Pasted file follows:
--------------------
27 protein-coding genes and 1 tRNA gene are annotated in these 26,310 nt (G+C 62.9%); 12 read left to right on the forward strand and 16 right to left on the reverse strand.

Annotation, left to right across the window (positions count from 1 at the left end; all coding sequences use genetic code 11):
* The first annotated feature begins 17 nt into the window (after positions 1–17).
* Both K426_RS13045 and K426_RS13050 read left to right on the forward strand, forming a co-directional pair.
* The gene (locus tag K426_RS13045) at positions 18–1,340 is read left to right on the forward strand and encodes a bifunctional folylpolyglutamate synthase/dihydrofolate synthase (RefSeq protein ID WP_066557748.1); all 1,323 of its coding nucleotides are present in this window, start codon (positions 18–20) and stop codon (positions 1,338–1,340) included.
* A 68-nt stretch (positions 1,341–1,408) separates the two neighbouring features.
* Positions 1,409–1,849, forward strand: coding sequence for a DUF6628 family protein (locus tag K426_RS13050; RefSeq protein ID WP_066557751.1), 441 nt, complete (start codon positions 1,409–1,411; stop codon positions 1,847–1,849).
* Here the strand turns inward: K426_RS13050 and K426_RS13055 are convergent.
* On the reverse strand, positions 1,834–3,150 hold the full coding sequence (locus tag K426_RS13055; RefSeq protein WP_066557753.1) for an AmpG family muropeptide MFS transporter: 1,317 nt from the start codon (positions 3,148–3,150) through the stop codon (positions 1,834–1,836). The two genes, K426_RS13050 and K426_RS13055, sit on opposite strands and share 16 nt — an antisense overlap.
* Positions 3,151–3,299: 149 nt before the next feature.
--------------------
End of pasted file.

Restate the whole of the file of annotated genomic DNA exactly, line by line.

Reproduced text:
27 protein-coding genes and 1 tRNA gene are annotated in these 26,310 nt (G+C 62.9%); 12 read left to right on the forward strand and 16 right to left on the reverse strand.

Annotation, left to right across the window (positions count from 1 at the left end; all coding sequences use genetic code 11):
* The first annotated feature begins 17 nt into the window (after positions 1–17).
* Both K426_RS13045 and K426_RS13050 read left to right on the forward strand, forming a co-directional pair.
* The gene (locus tag K426_RS13045) at positions 18–1,340 is read left to right on the forward strand and encodes a bifunctional folylpolyglutamate synthase/dihydrofolate synthase (RefSeq protein ID WP_066557748.1); all 1,323 of its coding nucleotides are present in this window, start codon (positions 18–20) and stop codon (positions 1,338–1,340) included.
* A 68-nt stretch (positions 1,341–1,408) separates the two neighbouring features.
* Positions 1,409–1,849, forward strand: coding sequence for a DUF6628 family protein (locus tag K426_RS13050; RefSeq protein ID WP_066557751.1), 441 nt, complete (start codon positions 1,409–1,411; stop codon positions 1,847–1,849).
* Here the strand turns inward: K426_RS13050 and K426_RS13055 are convergent.
* On the reverse strand, positions 1,834–3,150 hold the full coding sequence (locus tag K426_RS13055; RefSeq protein WP_066557753.1) for an AmpG family muropeptide MFS transporter: 1,317 nt from the start codon (positions 3,148–3,150) through the stop codon (positions 1,834–1,836). The two genes, K426_RS13050 and K426_RS13055, sit on opposite strands and share 16 nt — an antisense overlap.
* Positions 3,151–3,299: 149 nt before the next feature.